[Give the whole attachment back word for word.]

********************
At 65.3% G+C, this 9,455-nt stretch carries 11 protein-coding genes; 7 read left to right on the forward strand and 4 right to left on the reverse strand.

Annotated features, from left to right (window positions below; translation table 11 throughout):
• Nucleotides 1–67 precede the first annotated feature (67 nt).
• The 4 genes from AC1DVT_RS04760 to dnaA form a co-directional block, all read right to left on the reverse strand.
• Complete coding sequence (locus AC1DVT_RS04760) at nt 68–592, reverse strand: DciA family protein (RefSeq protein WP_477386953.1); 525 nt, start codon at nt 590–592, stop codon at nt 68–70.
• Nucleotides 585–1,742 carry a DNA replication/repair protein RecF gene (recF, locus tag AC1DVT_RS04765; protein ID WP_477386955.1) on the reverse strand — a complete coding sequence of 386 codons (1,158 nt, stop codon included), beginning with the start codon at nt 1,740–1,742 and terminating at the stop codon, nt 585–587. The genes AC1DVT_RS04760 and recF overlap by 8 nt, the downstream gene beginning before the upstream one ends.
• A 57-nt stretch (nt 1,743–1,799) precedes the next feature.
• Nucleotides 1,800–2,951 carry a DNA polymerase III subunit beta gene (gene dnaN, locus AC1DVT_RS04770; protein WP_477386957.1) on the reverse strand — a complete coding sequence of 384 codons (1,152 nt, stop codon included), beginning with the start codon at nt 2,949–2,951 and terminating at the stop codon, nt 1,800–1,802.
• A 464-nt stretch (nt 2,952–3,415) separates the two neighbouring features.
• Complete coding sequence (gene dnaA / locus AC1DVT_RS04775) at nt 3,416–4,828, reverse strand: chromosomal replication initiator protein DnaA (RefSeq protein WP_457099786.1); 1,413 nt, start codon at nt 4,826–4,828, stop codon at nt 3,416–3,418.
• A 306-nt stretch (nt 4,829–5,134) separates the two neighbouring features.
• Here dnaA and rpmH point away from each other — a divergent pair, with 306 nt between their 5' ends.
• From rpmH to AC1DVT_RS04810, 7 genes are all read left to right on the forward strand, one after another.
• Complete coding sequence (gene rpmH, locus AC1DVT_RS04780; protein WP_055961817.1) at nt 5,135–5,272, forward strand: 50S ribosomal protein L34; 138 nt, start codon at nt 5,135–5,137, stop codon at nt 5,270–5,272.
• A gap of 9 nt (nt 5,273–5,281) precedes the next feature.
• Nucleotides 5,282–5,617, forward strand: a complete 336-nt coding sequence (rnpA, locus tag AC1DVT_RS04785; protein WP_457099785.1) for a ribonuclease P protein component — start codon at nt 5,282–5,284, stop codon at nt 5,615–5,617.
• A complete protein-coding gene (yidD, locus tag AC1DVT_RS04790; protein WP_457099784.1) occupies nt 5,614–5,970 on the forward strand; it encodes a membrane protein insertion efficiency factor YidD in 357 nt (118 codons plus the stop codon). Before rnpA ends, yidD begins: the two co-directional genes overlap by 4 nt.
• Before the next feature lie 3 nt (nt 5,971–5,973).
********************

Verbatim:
At 65.3% G+C, this 9,455-nt stretch carries 11 protein-coding genes; 7 read left to right on the forward strand and 4 right to left on the reverse strand.

Annotated features, from left to right (window positions below; translation table 11 throughout):
• Nucleotides 1–67 precede the first annotated feature (67 nt).
• The 4 genes from AC1DVT_RS04760 to dnaA form a co-directional block, all read right to left on the reverse strand.
• Complete coding sequence (locus AC1DVT_RS04760) at nt 68–592, reverse strand: DciA family protein (RefSeq protein WP_477386953.1); 525 nt, start codon at nt 590–592, stop codon at nt 68–70.
• Nucleotides 585–1,742 carry a DNA replication/repair protein RecF gene (recF, locus tag AC1DVT_RS04765; protein ID WP_477386955.1) on the reverse strand — a complete coding sequence of 386 codons (1,158 nt, stop codon included), beginning with the start codon at nt 1,740–1,742 and terminating at the stop codon, nt 585–587. The genes AC1DVT_RS04760 and recF overlap by 8 nt, the downstream gene beginning before the upstream one ends.
• A 57-nt stretch (nt 1,743–1,799) precedes the next feature.
• Nucleotides 1,800–2,951 carry a DNA polymerase III subunit beta gene (gene dnaN, locus AC1DVT_RS04770; protein WP_477386957.1) on the reverse strand — a complete coding sequence of 384 codons (1,152 nt, stop codon included), beginning with the start codon at nt 2,949–2,951 and terminating at the stop codon, nt 1,800–1,802.
• A 464-nt stretch (nt 2,952–3,415) separates the two neighbouring features.
• Complete coding sequence (gene dnaA / locus AC1DVT_RS04775) at nt 3,416–4,828, reverse strand: chromosomal replication initiator protein DnaA (RefSeq protein WP_457099786.1); 1,413 nt, start codon at nt 4,826–4,828, stop codon at nt 3,416–3,418.
• A 306-nt stretch (nt 4,829–5,134) separates the two neighbouring features.
• Here dnaA and rpmH point away from each other — a divergent pair, with 306 nt between their 5' ends.
• From rpmH to AC1DVT_RS04810, 7 genes are all read left to right on the forward strand, one after another.
• Complete coding sequence (gene rpmH, locus AC1DVT_RS04780; protein WP_055961817.1) at nt 5,135–5,272, forward strand: 50S ribosomal protein L34; 138 nt, start codon at nt 5,135–5,137, stop codon at nt 5,270–5,272.
• A gap of 9 nt (nt 5,273–5,281) precedes the next feature.
• Nucleotides 5,282–5,617, forward strand: a complete 336-nt coding sequence (rnpA, locus tag AC1DVT_RS04785; protein WP_457099785.1) for a ribonuclease P protein component — start codon at nt 5,282–5,284, stop codon at nt 5,615–5,617.
• A complete protein-coding gene (yidD, locus tag AC1DVT_RS04790; protein WP_457099784.1) occupies nt 5,614–5,970 on the forward strand; it encodes a membrane protein insertion efficiency factor YidD in 357 nt (118 codons plus the stop codon). Before rnpA ends, yidD begins: the two co-directional genes overlap by 4 nt.
• Before the next feature lie 3 nt (nt 5,971–5,973).